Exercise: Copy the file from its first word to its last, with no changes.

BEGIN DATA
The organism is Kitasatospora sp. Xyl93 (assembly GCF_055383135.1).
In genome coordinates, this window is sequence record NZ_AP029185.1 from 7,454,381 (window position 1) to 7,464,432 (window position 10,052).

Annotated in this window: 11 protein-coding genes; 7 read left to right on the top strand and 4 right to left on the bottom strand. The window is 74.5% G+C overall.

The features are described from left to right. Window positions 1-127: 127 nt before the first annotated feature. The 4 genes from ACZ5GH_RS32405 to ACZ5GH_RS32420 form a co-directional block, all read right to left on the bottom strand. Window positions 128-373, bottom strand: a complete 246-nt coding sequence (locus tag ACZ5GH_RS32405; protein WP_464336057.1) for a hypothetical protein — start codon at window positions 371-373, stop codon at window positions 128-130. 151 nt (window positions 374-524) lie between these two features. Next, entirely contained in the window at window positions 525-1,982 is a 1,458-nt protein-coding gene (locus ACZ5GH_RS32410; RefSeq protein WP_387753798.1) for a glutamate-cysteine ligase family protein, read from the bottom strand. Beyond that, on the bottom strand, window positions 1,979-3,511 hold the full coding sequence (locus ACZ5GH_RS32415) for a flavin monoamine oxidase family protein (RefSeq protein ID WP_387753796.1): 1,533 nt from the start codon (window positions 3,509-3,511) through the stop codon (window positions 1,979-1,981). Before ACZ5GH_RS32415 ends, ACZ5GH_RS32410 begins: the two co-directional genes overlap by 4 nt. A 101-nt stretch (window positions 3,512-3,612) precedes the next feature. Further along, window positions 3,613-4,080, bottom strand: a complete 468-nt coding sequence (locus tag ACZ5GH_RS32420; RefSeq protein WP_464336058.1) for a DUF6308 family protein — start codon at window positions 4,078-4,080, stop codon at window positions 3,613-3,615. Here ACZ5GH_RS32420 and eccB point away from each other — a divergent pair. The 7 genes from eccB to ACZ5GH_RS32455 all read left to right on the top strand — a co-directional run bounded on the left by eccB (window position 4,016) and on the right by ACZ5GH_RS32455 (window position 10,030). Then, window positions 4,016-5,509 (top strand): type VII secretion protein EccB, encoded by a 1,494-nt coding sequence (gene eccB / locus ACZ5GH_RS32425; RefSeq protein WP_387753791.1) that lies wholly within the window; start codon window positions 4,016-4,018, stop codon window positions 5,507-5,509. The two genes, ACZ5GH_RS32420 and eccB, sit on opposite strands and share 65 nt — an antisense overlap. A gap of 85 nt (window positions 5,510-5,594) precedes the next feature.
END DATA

The organism is Kitasatospora sp. Xyl93 (assembly GCF_055383135.1).
In genome coordinates, this window is sequence record NZ_AP029185.1 from 7,454,381 (window position 1) to 7,464,432 (window position 10,052).

Annotated in this window: 11 protein-coding genes; 7 read left to right on the top strand and 4 right to left on the bottom strand. The window is 74.5% G+C overall.

The features are described from left to right. Window positions 1-127: 127 nt before the first annotated feature. The 4 genes from ACZ5GH_RS32405 to ACZ5GH_RS32420 form a co-directional block, all read right to left on the bottom strand. Window positions 128-373, bottom strand: a complete 246-nt coding sequence (locus tag ACZ5GH_RS32405; protein WP_464336057.1) for a hypothetical protein — start codon at window positions 371-373, stop codon at window positions 128-130. 151 nt (window positions 374-524) lie between these two features. Next, entirely contained in the window at window positions 525-1,982 is a 1,458-nt protein-coding gene (locus ACZ5GH_RS32410; RefSeq protein WP_387753798.1) for a glutamate-cysteine ligase family protein, read from the bottom strand. Beyond that, on the bottom strand, window positions 1,979-3,511 hold the full coding sequence (locus ACZ5GH_RS32415) for a flavin monoamine oxidase family protein (RefSeq protein ID WP_387753796.1): 1,533 nt from the start codon (window positions 3,509-3,511) through the stop codon (window positions 1,979-1,981). Before ACZ5GH_RS32415 ends, ACZ5GH_RS32410 begins: the two co-directional genes overlap by 4 nt. A 101-nt stretch (window positions 3,512-3,612) precedes the next feature. Further along, window positions 3,613-4,080, bottom strand: a complete 468-nt coding sequence (locus tag ACZ5GH_RS32420; RefSeq protein WP_464336058.1) for a DUF6308 family protein — start codon at window positions 4,078-4,080, stop codon at window positions 3,613-3,615. Here ACZ5GH_RS32420 and eccB point away from each other — a divergent pair. The 7 genes from eccB to ACZ5GH_RS32455 all read left to right on the top strand — a co-directional run bounded on the left by eccB (window position 4,016) and on the right by ACZ5GH_RS32455 (window position 10,030). Then, window positions 4,016-5,509 (top strand): type VII secretion protein EccB, encoded by a 1,494-nt coding sequence (gene eccB / locus ACZ5GH_RS32425; RefSeq protein WP_387753791.1) that lies wholly within the window; start codon window positions 4,016-4,018, stop codon window positions 5,507-5,509. The two genes, ACZ5GH_RS32420 and eccB, sit on opposite strands and share 65 nt — an antisense overlap. A gap of 85 nt (window positions 5,510-5,594) precedes the next feature.